F-18 Super Hornets Getting Sniper Eyes to Make It Hard for Targets to Escape

The F-18 Super Hornet (full stage name F/A-18E/F Super Hornet) is yet another of those incredible fighting winged machines developed by Boeing. In service since 1999, it is presently a major player in the armed forces of several countries, including Kuwait.
F-18 Super Hornet with Sniper ATP 1 photo
Photo: Lockheed Martin
We mentioned this country specifically because its Air Force is about to get a bit more potent, thanks to the efforts of Lockheed Martin and the U.S. Navy. Well, maybe not necessarily more potent, but definitely more accurate.

The two American organizations announced this week they wrapped up the first flight tests of the Kuwaiti F-18 Super Hornet equipped with something called Sniper Advanced Targeting Pod (ATP). As its name says, that would be a pod attached under the plane to help it with electro-optical precision targeting and increased surveillance capabilities.

The Sniper, made by Lockheed Martin, is a very versatile piece of equipment, being compatible with a great deal of F-type aircraft, as well as Harriers and Typhoons. It comprises high-definition sensors, a laser spot tracker, a laser emitter to help laser-guided weapons home in on moving targets, and a digital data recorder, among others.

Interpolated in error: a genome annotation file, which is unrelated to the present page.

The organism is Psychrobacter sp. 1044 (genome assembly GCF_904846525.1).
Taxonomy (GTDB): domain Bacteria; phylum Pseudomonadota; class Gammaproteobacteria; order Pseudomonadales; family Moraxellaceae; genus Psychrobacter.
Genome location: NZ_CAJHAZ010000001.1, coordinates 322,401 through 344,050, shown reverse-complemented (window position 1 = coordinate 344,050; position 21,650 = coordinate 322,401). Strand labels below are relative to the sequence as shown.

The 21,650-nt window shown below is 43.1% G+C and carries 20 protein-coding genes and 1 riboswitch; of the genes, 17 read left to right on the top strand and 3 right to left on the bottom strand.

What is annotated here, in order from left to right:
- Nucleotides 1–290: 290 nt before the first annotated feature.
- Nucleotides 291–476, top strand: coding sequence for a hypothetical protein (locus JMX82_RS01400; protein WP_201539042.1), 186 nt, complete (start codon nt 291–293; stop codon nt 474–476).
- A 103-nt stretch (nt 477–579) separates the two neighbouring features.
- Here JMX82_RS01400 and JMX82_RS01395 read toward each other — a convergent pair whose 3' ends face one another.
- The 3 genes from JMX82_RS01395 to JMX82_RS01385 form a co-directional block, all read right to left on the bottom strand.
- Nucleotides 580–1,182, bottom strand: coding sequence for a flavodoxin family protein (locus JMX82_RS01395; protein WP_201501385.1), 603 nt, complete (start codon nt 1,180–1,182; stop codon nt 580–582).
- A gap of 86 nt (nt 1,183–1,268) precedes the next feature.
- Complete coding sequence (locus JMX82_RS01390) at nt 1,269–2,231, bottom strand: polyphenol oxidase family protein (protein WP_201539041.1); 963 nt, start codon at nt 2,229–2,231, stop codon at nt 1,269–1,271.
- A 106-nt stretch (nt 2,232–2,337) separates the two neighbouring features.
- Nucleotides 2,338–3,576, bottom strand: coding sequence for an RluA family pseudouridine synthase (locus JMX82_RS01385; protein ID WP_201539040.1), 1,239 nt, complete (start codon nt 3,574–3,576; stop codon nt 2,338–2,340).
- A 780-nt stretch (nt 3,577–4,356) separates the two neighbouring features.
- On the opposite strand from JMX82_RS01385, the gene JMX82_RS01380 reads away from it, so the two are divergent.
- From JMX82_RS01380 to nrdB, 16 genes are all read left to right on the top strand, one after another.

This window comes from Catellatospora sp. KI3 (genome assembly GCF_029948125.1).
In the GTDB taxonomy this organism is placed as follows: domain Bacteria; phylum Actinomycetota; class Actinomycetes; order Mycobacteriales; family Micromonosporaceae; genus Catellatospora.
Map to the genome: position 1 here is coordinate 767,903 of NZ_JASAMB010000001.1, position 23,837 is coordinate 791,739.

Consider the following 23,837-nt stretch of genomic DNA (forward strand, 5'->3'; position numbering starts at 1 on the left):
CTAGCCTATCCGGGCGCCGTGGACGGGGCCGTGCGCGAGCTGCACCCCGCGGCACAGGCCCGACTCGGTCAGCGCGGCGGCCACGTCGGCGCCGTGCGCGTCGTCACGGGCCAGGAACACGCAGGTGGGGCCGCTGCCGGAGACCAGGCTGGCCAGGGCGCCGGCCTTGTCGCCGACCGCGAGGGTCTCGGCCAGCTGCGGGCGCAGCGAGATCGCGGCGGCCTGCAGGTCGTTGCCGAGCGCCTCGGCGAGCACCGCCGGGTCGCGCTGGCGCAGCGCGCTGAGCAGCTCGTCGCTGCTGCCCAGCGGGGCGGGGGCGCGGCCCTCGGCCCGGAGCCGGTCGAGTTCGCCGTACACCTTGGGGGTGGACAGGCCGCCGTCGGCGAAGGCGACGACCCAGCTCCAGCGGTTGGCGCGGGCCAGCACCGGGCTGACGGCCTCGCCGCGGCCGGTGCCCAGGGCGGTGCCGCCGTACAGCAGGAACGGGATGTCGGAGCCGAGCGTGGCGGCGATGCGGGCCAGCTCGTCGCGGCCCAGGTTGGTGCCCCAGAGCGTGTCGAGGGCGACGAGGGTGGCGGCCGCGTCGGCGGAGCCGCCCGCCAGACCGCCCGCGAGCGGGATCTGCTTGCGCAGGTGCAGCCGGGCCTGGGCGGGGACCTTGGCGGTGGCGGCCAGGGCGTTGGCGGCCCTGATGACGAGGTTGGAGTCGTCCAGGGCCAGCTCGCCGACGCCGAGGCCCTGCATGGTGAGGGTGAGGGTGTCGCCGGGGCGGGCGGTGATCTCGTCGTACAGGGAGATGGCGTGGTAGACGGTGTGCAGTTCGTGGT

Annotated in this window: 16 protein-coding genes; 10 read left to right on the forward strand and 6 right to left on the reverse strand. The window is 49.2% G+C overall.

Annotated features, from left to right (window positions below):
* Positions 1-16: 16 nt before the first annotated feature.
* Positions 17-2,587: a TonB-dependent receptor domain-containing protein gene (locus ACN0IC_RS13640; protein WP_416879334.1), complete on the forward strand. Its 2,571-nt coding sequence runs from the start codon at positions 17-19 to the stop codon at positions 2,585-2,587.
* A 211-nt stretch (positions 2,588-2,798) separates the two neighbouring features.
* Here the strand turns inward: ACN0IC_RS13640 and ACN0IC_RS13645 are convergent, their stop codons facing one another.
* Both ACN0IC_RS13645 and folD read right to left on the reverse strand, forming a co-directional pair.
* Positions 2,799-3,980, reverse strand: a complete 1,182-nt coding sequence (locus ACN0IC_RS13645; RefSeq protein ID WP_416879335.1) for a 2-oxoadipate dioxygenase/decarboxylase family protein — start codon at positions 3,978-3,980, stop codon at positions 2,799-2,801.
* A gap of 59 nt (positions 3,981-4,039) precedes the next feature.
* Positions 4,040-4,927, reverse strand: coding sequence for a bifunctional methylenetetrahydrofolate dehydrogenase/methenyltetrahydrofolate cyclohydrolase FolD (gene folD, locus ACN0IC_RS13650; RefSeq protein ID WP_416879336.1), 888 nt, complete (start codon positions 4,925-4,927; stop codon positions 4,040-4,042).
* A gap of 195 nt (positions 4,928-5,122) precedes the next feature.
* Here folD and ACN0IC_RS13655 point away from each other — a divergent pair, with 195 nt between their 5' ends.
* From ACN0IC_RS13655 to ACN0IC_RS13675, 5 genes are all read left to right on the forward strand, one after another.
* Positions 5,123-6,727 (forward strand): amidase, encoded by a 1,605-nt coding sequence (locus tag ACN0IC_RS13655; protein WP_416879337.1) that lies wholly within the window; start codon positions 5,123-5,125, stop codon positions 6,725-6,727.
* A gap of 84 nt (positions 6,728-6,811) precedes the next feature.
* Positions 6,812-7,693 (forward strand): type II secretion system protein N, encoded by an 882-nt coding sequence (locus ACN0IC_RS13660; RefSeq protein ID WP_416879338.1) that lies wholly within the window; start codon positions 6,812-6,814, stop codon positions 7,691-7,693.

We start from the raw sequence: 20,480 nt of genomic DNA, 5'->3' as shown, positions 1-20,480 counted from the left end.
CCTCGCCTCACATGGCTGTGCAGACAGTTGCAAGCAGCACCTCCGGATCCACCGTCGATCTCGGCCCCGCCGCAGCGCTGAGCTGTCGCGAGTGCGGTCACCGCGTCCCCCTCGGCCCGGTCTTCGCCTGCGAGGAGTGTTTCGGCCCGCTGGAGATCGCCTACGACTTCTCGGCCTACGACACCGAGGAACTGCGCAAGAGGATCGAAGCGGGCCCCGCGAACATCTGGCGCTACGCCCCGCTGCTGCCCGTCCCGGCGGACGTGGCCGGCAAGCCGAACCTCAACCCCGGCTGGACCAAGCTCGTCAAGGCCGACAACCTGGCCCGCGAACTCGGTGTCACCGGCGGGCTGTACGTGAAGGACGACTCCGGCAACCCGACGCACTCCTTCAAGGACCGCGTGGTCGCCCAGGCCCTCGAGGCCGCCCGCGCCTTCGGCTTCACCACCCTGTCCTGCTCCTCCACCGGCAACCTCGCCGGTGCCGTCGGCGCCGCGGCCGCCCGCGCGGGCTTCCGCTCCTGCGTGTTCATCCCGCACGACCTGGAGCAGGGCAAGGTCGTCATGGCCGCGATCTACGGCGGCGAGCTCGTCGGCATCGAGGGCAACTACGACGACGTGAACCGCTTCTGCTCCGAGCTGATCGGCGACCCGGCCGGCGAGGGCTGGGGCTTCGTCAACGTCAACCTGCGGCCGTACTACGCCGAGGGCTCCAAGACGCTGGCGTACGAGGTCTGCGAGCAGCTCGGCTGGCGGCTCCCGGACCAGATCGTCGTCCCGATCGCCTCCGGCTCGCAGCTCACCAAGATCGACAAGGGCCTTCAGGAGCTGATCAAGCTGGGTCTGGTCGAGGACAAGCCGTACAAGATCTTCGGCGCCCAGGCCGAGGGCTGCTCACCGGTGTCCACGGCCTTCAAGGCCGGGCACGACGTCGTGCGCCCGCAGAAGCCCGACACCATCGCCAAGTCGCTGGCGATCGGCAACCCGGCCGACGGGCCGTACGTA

Like most other pieces of tech deployed by the military, the Sniper is also suitable for upgrades thanks to an open architecture design. The most recent new features added to the hardware are two-color laser spot tracking and new software.

The Sniper is deployed in 15 aircraft platforms by 27 nations, with some 1,500 of them presently in service. The Sniper is used for passive detection, tracking, and ranging for air-to-air and air-to-surface targets. There is no data on how many times the system was used in combat.

For the Kuwait Air Force, the integration of the Sniper on the Super Hornet is on track, after two tests were completed in the past few months at locations in the United States, with both non-operational and operational pods. Lockheed Martin expects it to be ready for integration in late 2023.

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About the author: Daniel Patrascu
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Daniel loves writing (or so he claims), and he uses this skill to offer readers a "behind the scenes" look at the automotive industry. He also enjoys talking about space exploration and robots, because in his view the only way forward for humanity is away from this planet, in metal bodies.
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